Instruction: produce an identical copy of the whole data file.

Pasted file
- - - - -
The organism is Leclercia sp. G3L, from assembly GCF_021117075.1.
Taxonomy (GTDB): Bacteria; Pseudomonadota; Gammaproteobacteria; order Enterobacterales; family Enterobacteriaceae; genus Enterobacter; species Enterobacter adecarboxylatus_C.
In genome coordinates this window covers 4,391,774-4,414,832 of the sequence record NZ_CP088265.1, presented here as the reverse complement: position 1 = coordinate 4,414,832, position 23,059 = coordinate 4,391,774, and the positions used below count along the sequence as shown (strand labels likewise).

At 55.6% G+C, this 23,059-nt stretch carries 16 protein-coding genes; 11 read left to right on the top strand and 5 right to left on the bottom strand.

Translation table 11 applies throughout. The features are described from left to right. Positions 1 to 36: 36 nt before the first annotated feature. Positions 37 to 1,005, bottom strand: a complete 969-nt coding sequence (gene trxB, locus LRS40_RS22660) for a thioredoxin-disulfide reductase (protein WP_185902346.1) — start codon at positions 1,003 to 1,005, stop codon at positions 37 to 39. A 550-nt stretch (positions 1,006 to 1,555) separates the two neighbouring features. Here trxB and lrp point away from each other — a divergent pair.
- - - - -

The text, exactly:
The organism is Leclercia sp. G3L, from assembly GCF_021117075.1.
Taxonomy (GTDB): Bacteria; Pseudomonadota; Gammaproteobacteria; order Enterobacterales; family Enterobacteriaceae; genus Enterobacter; species Enterobacter adecarboxylatus_C.
In genome coordinates this window covers 4,391,774-4,414,832 of the sequence record NZ_CP088265.1, presented here as the reverse complement: position 1 = coordinate 4,414,832, position 23,059 = coordinate 4,391,774, and the positions used below count along the sequence as shown (strand labels likewise).

At 55.6% G+C, this 23,059-nt stretch carries 16 protein-coding genes; 11 read left to right on the top strand and 5 right to left on the bottom strand.

Translation table 11 applies throughout. The features are described from left to right. Positions 1 to 36: 36 nt before the first annotated feature. Positions 37 to 1,005, bottom strand: a complete 969-nt coding sequence (gene trxB, locus LRS40_RS22660) for a thioredoxin-disulfide reductase (protein WP_185902346.1) — start codon at positions 1,003 to 1,005, stop codon at positions 37 to 39. A 550-nt stretch (positions 1,006 to 1,555) separates the two neighbouring features. Here trxB and lrp point away from each other — a divergent pair.